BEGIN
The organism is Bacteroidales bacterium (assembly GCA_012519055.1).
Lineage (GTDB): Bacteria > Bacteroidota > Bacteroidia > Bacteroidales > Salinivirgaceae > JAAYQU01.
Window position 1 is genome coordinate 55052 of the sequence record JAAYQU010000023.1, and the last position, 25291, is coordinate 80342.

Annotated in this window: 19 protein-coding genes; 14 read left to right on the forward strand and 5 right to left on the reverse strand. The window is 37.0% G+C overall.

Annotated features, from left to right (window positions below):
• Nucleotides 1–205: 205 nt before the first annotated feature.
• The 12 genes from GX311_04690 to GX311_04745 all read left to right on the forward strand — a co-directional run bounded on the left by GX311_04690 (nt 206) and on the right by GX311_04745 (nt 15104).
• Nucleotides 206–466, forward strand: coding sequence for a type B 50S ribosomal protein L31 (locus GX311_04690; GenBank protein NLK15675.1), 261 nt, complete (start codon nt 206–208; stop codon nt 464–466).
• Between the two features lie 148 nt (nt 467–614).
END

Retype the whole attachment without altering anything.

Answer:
The organism is Bacteroidales bacterium (assembly GCA_012519055.1).
Lineage (GTDB): Bacteria > Bacteroidota > Bacteroidia > Bacteroidales > Salinivirgaceae > JAAYQU01.
Window position 1 is genome coordinate 55052 of the sequence record JAAYQU010000023.1, and the last position, 25291, is coordinate 80342.

Annotated in this window: 19 protein-coding genes; 14 read left to right on the forward strand and 5 right to left on the reverse strand. The window is 37.0% G+C overall.

Annotated features, from left to right (window positions below):
• Nucleotides 1–205: 205 nt before the first annotated feature.
• The 12 genes from GX311_04690 to GX311_04745 all read left to right on the forward strand — a co-directional run bounded on the left by GX311_04690 (nt 206) and on the right by GX311_04745 (nt 15104).
• Nucleotides 206–466, forward strand: coding sequence for a type B 50S ribosomal protein L31 (locus GX311_04690; GenBank protein NLK15675.1), 261 nt, complete (start codon nt 206–208; stop codon nt 464–466).
• Between the two features lie 148 nt (nt 467–614).